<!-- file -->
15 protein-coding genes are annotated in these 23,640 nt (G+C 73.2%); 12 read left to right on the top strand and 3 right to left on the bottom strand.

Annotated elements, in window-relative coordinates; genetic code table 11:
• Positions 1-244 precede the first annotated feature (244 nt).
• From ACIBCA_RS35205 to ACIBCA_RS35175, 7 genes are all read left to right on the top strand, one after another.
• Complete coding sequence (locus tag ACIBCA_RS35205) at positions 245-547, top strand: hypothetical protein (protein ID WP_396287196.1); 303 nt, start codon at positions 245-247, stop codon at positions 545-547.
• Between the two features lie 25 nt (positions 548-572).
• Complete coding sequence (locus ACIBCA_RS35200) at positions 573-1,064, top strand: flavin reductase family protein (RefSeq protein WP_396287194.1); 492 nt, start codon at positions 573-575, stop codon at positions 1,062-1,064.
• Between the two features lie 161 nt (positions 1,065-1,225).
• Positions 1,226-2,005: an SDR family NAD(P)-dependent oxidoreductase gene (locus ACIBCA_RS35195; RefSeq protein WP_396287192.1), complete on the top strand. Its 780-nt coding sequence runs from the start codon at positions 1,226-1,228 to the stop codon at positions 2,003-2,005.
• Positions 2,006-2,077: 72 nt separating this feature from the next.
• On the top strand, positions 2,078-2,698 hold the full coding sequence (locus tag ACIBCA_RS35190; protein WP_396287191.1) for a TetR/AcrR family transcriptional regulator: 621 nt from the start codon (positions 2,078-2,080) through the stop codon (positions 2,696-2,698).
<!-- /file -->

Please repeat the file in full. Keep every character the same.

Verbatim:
15 protein-coding genes are annotated in these 23,640 nt (G+C 73.2%); 12 read left to right on the top strand and 3 right to left on the bottom strand.

Annotated elements, in window-relative coordinates; genetic code table 11:
• Positions 1-244 precede the first annotated feature (244 nt).
• From ACIBCA_RS35205 to ACIBCA_RS35175, 7 genes are all read left to right on the top strand, one after another.
• Complete coding sequence (locus tag ACIBCA_RS35205) at positions 245-547, top strand: hypothetical protein (protein ID WP_396287196.1); 303 nt, start codon at positions 245-247, stop codon at positions 545-547.
• Between the two features lie 25 nt (positions 548-572).
• Complete coding sequence (locus ACIBCA_RS35200) at positions 573-1,064, top strand: flavin reductase family protein (RefSeq protein WP_396287194.1); 492 nt, start codon at positions 573-575, stop codon at positions 1,062-1,064.
• Between the two features lie 161 nt (positions 1,065-1,225).
• Positions 1,226-2,005: an SDR family NAD(P)-dependent oxidoreductase gene (locus ACIBCA_RS35195; RefSeq protein WP_396287192.1), complete on the top strand. Its 780-nt coding sequence runs from the start codon at positions 1,226-1,228 to the stop codon at positions 2,003-2,005.
• Positions 2,006-2,077: 72 nt separating this feature from the next.
• On the top strand, positions 2,078-2,698 hold the full coding sequence (locus tag ACIBCA_RS35190; protein WP_396287191.1) for a TetR/AcrR family transcriptional regulator: 621 nt from the start codon (positions 2,078-2,080) through the stop codon (positions 2,696-2,698).